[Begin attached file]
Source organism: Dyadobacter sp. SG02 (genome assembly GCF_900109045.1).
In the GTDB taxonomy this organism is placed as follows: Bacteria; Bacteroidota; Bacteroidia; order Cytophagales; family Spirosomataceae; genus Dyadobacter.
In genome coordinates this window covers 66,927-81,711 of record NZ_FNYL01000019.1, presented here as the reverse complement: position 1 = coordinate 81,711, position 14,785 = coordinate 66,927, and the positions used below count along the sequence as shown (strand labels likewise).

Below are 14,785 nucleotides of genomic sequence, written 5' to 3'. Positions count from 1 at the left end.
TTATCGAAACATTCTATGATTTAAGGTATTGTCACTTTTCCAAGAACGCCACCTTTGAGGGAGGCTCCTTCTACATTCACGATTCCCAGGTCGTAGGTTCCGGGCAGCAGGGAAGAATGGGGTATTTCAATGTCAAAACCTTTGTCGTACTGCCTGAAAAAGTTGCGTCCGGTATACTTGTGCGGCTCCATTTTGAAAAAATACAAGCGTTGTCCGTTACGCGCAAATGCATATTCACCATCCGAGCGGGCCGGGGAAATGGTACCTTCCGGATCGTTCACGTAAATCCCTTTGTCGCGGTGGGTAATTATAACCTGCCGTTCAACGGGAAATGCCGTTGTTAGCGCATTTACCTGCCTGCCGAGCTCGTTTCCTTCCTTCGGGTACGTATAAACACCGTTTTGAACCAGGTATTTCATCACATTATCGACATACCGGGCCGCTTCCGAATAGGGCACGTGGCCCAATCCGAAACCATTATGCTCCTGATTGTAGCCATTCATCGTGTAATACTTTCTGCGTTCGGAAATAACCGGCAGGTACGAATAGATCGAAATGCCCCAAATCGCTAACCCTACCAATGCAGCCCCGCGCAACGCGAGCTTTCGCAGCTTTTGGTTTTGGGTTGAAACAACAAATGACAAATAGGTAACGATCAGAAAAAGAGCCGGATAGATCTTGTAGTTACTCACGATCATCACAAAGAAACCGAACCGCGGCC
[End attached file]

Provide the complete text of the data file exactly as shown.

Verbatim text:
Source organism: Dyadobacter sp. SG02 (genome assembly GCF_900109045.1).
In the GTDB taxonomy this organism is placed as follows: Bacteria; Bacteroidota; Bacteroidia; order Cytophagales; family Spirosomataceae; genus Dyadobacter.
In genome coordinates this window covers 66,927-81,711 of record NZ_FNYL01000019.1, presented here as the reverse complement: position 1 = coordinate 81,711, position 14,785 = coordinate 66,927, and the positions used below count along the sequence as shown (strand labels likewise).

Below are 14,785 nucleotides of genomic sequence, written 5' to 3'. Positions count from 1 at the left end.
TTATCGAAACATTCTATGATTTAAGGTATTGTCACTTTTCCAAGAACGCCACCTTTGAGGGAGGCTCCTTCTACATTCACGATTCCCAGGTCGTAGGTTCCGGGCAGCAGGGAAGAATGGGGTATTTCAATGTCAAAACCTTTGTCGTACTGCCTGAAAAAGTTGCGTCCGGTATACTTGTGCGGCTCCATTTTGAAAAAATACAAGCGTTGTCCGTTACGCGCAAATGCATATTCACCATCCGAGCGGGCCGGGGAAATGGTACCTTCCGGATCGTTCACGTAAATCCCTTTGTCGCGGTGGGTAATTATAACCTGCCGTTCAACGGGAAATGCCGTTGTTAGCGCATTTACCTGCCTGCCGAGCTCGTTTCCTTCCTTCGGGTACGTATAAACACCGTTTTGAACCAGGTATTTCATCACATTATCGACATACCGGGCCGCTTCCGAATAGGGCACGTGGCCCAATCCGAAACCATTATGCTCCTGATTGTAGCCATTCATCGTGTAATACTTTCTGCGTTCGGAAATAACCGGCAGGTACGAATAGATCGAAATGCCCCAAATCGCTAACCCTACCAATGCAGCCCCGCGCAACGCGAGCTTTCGCAGCTTTTGGTTTTGGGTTGAAACAACAAATGACAAATAGGTAACGATCAGAAAAAGAGCCGGATAGATCTTGTAGTTACTCACGATCATCACAAAGAAACCGAACCGCGGCC